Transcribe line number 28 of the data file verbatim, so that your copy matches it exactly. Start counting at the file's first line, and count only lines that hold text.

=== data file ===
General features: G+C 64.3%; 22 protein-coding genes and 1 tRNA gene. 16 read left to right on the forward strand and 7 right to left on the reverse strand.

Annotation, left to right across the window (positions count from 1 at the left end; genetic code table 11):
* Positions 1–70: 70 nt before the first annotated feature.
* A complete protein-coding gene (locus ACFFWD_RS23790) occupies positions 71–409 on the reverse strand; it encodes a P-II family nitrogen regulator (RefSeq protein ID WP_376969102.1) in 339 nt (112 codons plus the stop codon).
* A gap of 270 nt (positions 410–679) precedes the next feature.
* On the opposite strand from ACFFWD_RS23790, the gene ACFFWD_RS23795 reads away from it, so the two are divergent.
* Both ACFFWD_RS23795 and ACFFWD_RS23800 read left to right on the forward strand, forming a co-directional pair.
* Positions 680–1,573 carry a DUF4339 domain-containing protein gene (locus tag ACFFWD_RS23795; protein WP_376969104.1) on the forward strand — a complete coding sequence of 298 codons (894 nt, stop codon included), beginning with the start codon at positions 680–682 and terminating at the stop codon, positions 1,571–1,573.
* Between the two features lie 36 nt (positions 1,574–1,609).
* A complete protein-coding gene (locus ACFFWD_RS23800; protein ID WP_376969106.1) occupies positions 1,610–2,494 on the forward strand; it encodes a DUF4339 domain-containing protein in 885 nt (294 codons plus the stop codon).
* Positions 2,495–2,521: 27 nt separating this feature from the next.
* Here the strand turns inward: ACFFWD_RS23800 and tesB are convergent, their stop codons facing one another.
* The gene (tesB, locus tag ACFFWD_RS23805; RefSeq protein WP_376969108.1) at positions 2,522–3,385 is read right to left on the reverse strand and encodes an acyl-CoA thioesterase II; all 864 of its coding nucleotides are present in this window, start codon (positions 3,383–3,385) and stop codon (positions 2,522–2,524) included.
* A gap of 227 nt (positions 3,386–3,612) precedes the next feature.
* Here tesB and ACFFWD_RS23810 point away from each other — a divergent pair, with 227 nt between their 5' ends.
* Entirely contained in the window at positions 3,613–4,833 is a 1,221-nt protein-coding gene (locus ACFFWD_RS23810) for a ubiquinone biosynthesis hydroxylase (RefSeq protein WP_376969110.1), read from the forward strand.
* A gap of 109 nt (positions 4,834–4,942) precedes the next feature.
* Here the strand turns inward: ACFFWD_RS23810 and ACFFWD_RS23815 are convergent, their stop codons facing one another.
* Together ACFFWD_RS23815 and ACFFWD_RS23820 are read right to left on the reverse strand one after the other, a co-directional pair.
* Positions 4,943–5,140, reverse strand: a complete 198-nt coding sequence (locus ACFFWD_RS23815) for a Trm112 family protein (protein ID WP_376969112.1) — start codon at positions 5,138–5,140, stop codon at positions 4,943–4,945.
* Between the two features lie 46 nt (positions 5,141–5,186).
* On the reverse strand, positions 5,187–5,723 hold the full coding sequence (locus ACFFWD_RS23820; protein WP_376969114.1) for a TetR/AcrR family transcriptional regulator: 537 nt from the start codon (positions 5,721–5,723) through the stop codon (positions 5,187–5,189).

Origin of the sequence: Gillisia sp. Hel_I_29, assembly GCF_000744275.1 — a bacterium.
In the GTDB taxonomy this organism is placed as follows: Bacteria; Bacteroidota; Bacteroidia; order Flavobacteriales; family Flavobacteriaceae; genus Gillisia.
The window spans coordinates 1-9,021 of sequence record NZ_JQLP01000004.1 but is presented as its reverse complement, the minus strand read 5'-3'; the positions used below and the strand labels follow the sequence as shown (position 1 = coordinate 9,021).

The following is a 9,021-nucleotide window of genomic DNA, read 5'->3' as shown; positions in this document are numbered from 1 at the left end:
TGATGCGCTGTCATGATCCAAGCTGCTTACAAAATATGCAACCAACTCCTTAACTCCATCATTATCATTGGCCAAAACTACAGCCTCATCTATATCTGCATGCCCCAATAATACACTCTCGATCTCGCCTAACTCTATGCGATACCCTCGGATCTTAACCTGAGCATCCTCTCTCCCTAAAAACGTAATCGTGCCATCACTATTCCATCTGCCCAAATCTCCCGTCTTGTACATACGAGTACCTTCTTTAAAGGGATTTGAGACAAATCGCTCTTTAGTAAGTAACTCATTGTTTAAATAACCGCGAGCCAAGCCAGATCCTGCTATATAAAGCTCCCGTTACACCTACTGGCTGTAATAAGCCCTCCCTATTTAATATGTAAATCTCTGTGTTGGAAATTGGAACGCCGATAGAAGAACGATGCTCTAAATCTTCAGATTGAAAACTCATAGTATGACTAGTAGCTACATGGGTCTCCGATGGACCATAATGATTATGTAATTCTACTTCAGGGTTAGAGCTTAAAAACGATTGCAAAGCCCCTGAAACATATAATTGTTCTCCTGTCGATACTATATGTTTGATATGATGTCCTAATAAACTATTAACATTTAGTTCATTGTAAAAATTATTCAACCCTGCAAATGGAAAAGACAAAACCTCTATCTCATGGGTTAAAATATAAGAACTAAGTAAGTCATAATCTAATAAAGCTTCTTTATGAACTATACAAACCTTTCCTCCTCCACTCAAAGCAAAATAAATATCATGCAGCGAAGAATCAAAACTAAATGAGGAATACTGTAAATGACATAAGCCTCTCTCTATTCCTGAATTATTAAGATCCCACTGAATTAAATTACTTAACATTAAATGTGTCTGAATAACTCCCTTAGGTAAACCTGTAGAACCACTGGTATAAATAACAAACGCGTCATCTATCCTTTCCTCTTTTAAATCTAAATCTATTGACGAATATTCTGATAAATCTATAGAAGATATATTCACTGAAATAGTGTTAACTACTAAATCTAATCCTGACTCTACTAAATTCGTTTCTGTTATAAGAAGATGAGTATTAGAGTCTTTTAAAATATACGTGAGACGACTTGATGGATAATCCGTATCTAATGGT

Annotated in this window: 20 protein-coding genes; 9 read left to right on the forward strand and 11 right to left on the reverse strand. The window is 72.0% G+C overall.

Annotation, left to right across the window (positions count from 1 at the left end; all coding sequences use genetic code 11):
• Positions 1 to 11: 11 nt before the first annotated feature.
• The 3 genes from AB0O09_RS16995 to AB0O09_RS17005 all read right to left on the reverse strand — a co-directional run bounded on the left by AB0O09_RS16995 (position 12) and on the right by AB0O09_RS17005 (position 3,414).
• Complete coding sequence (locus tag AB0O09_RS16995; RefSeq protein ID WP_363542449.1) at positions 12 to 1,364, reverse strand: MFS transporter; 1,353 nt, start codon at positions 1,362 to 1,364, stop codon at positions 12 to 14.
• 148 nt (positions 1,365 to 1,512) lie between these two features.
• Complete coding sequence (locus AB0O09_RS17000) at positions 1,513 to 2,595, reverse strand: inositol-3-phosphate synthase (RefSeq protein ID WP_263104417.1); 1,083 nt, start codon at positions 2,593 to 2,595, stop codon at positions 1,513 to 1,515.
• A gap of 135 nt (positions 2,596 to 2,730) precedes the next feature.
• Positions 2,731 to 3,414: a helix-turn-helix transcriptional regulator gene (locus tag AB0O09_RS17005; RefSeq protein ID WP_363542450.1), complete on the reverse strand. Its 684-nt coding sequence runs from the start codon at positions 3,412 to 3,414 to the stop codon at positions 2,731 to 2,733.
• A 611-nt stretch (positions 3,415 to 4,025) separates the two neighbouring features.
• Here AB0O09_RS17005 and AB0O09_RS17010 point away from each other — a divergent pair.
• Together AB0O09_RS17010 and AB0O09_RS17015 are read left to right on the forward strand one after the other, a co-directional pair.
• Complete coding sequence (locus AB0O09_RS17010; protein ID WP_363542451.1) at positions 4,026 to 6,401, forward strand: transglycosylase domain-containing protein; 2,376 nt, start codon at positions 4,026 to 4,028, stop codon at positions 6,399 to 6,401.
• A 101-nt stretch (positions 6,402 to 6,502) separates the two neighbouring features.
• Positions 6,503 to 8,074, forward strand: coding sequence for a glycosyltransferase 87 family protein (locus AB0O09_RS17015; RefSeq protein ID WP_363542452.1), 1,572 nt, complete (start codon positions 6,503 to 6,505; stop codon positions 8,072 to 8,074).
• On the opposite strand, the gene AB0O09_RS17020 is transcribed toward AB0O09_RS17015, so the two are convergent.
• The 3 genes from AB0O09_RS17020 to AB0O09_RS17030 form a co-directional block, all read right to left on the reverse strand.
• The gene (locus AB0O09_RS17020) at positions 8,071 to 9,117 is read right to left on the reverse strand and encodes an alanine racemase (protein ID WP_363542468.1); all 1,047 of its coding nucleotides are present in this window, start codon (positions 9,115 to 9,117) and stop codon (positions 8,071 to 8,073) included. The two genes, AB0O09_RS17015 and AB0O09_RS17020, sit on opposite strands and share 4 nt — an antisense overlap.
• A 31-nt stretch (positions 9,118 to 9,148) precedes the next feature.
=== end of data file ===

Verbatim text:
Annotated in this window: 20 protein-coding genes; 9 read left to right on the forward strand and 11 right to left on the reverse strand. The window is 72.0% G+C overall.